The First Thing to Do With Your Data

  |  March 22, 2005   |  Comments

How to use data to identify and understand your best -- and worst -- customers.

Why do some business people waste their time doing something that may not work, and even if it does, it might not significantly improve their situation?

The most important thing you can do with data is use it to understand your customers. More important, you can use it to identify and understand your best and worst customers.

I know this sounds rudimentary. Yet too many major corporations and smaller businesses still haven't taken this important first step with their data.

How Much Do They Spend?

There are some extremely simple steps you can take to identify your best customers. Ask yourself "What qualifies a customer as 'high value'? Is it someone who purchases $100 a year? $100 a month? $100 ever? If you don't know the answer, look at a histogram of total customer purchases made within different time frames. That will give you a picture of what customers are doing. Your most valuable customers are in the upper echelons of these graphs.

What Do They Look Like?

Once you identify and flag these people in your database, conduct a profile analysis to determine what those customers look like. What are their demographics? Where do they live? How many kids do they have? What education level do they have? What income level do they have?

This can be accomplished through basic statistical analysis, including looking at means, medians, and graphical output, such as histograms of age and income.

What Do They Do?

Next, look at what your best customers do. Do they use your Web site? Do they use it disproportionally? How did they find your site or business? What media do they frequent? Which Web sites? Which newspapers or radio stations?

What Do They Purchase?

Know what your best customers buy. Use this information to focus your site and business offerings on those products. Again, this may sound rudimentary, but I've know million-dollar companies that don't know what their best customers purchase. And I've seen some that do know but didn't make any changes, not even the obvious ones.

How Do They Differ From Other Customers?

A very important and immediate follow-up question is, "How do my best customers differ from my other customers?" You now know what your best customers look like, but you must understand the differences between them and your other customers. What are the differences in look, behavior, and purchases?

Identify Your Worst Customers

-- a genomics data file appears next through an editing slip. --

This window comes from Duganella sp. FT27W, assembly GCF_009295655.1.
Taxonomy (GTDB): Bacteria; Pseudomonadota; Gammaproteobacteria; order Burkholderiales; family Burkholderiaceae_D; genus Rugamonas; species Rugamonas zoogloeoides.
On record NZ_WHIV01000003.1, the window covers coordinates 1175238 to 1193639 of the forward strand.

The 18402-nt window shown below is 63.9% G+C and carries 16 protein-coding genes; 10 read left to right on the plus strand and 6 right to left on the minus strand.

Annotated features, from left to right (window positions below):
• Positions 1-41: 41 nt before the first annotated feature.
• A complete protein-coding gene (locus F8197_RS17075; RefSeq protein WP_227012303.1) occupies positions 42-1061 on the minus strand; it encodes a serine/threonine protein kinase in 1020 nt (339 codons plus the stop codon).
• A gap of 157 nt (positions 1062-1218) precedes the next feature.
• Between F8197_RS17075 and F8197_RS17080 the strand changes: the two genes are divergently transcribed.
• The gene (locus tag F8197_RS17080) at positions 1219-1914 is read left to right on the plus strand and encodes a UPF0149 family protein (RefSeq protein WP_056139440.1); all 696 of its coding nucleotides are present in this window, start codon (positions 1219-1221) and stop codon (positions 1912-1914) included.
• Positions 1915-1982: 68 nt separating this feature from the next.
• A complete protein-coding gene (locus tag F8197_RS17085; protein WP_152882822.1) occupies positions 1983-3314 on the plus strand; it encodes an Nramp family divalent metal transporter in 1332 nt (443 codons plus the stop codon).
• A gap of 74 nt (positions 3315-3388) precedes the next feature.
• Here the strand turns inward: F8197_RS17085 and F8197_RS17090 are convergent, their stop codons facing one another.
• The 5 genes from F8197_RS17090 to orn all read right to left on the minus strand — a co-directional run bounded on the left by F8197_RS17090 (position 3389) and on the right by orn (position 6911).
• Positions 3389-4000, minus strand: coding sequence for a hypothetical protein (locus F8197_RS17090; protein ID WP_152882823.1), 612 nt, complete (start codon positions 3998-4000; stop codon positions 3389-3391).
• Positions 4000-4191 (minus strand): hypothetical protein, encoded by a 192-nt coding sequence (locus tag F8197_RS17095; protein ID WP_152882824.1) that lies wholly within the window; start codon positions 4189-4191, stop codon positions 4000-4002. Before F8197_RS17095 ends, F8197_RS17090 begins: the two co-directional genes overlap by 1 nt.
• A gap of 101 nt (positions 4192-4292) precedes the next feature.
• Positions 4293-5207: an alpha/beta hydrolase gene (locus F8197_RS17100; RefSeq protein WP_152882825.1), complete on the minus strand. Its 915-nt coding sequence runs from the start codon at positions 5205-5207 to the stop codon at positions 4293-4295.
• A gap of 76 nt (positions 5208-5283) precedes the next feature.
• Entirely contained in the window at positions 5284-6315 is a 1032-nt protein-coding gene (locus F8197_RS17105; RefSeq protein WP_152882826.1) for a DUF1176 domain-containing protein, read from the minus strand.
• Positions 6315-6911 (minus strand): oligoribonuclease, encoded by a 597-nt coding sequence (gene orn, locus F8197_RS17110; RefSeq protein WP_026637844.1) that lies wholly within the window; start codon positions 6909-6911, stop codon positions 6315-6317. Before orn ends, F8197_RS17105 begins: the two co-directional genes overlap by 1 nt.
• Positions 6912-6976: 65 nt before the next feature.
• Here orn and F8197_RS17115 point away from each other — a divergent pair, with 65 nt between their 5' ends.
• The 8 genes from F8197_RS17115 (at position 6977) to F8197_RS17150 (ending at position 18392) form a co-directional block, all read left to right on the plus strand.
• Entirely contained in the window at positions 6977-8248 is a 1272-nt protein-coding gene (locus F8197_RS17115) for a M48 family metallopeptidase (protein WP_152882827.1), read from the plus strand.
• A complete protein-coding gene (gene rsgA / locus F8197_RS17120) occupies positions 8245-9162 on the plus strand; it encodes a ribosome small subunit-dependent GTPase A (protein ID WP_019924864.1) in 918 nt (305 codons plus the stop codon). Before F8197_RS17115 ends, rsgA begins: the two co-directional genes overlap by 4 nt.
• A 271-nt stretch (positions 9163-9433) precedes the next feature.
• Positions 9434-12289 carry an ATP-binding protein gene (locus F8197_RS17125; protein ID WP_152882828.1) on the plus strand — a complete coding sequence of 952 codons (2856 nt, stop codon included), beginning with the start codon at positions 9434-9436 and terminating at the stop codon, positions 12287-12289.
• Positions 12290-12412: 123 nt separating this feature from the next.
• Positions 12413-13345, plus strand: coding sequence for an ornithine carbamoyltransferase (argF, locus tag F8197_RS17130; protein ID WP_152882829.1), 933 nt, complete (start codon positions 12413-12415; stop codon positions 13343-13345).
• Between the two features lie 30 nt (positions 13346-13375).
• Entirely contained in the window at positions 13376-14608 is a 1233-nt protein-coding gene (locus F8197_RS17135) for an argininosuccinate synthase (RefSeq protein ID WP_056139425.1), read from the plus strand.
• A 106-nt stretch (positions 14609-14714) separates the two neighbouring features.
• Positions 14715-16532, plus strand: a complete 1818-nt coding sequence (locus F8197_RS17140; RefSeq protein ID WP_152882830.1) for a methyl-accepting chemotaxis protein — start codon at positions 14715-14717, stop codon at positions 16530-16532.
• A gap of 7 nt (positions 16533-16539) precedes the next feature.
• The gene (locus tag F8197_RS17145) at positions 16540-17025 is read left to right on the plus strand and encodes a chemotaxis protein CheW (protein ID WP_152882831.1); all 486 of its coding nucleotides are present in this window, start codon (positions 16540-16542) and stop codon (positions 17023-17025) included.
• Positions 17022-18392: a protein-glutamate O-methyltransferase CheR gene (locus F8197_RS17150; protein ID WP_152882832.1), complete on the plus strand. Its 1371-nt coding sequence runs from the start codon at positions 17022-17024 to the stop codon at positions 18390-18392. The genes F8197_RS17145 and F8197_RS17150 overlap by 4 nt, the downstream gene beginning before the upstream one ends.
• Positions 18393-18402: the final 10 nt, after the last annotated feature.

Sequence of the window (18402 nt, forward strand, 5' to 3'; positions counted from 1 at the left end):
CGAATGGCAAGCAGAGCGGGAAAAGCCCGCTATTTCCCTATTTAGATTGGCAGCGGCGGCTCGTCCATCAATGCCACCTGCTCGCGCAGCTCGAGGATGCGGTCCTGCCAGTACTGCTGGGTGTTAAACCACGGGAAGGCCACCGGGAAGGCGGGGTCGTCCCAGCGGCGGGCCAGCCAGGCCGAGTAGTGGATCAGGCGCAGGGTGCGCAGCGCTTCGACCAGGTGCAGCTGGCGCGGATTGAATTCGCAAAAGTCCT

Some businesses are able to identify their best customers. Identifying your worst customers can be just as lucrative. Do any customers actually cost you money? Many financial institutions have done a good job of identifying customers that cost them money and have taken steps to diminish the number or convert them into profitable ones.

The same questions that apply to your best customers apply to your worst. What are their characteristics? Where do they come from? How do they differ from your other customers?

Beneficial Basics

Conducting the analysis described above is something every company with data can do. It's basic block-and-tackle analysis. It's easy, can be extremely beneficial to the company.

Identify your best customers by their demographics and other non-purchase data, then search your customer files to see which customers look like your best customers but don't purchase at their levels. Conduct marketing campaigns targeted to these people with the goal of increasing their spending levels.

Use the non-purchase information to conduct a customer acquisition campaign as well, targeted to prospects with the same demographic makeup as your best customers. The campaign will yield a list of prospects much more likely to be high-value customers, resulting in a higher campaign return on investment (ROI).

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Brian Teasley Brian Teasley is the leader of Teasley, a consultancy that helpsadvertisers, marketers and advertising agencies use data and analysis toimprove their marketing campaigns. Brian has over 14 years experience inengineering and marketing, and has worked for numerous Fortune 100companies. Brian also teaches a marketing course at New York University. Heholds a M.S. degree in Applied Statistics from Iowa State University and aBA in Mathematics and a BA in Mathematics and Statistics from St. OlafCollege.

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